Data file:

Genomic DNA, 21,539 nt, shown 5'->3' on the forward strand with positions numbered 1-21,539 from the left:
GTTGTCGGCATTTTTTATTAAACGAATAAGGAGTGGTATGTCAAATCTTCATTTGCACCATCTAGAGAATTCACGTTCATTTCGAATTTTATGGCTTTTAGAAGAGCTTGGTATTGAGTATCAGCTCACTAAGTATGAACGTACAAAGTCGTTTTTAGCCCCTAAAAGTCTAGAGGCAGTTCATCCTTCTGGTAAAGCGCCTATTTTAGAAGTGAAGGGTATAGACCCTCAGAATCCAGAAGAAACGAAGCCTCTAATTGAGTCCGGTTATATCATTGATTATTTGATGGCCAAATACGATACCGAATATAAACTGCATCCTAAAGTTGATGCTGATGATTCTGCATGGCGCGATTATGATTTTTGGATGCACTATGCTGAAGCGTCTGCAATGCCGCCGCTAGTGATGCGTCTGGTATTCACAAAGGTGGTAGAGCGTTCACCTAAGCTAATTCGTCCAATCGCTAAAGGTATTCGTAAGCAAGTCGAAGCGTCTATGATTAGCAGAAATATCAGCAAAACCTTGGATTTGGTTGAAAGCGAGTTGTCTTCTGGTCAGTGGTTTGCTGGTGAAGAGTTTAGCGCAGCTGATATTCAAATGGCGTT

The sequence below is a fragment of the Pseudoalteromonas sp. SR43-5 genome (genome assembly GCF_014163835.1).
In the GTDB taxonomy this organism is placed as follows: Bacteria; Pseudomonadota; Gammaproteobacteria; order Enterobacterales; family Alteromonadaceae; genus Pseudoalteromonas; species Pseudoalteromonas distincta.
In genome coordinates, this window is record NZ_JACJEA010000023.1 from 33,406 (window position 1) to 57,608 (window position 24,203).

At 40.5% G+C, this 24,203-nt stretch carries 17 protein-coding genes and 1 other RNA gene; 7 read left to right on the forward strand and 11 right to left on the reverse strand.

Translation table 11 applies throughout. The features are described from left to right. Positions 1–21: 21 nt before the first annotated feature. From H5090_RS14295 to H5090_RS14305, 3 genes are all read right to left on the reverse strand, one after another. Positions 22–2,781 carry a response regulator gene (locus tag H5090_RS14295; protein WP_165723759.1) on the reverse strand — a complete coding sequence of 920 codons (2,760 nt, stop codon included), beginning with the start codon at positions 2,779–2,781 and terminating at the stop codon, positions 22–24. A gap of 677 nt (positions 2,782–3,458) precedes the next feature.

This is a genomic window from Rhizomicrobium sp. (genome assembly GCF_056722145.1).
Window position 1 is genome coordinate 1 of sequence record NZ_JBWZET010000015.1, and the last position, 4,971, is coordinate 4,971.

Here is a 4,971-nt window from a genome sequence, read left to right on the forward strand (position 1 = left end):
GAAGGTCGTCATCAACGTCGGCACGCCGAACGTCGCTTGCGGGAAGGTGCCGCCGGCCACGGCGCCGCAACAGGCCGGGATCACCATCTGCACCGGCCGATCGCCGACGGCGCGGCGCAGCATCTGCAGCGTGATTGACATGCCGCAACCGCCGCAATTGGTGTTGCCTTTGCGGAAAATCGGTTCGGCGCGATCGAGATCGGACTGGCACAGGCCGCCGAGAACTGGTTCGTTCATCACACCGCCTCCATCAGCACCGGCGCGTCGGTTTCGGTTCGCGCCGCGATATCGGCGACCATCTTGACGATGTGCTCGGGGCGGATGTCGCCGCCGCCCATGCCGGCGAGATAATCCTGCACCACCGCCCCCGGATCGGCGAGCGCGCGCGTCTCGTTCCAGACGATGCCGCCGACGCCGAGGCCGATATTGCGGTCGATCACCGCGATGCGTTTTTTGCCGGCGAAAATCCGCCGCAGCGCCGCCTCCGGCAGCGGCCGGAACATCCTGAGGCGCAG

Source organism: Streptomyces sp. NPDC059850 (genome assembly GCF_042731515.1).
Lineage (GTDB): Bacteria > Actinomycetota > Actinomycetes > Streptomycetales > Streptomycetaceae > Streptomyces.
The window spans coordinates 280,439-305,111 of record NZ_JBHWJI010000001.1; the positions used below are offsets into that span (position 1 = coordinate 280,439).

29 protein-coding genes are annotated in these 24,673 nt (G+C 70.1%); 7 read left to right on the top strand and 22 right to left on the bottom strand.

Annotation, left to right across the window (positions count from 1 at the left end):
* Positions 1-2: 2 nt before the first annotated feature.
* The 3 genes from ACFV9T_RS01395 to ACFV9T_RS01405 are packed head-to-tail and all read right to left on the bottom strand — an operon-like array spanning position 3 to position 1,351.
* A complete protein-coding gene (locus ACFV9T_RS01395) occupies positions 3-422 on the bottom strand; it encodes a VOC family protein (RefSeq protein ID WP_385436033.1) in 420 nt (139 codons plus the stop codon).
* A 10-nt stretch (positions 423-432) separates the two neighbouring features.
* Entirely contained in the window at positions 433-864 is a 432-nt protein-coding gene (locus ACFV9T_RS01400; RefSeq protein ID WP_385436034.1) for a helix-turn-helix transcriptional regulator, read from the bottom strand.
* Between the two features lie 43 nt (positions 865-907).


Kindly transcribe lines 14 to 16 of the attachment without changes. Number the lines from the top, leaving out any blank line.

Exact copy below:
The window spans coordinates 280,439-305,111 of record NZ_JBHWJI010000001.1; the positions used below are offsets into that span (position 1 = coordinate 280,439).

29 protein-coding genes are annotated in these 24,673 nt (G+C 70.1%); 7 read left to right on the top strand and 22 right to left on the bottom strand.

Annotation, left to right across the window (positions count from 1 at the left end):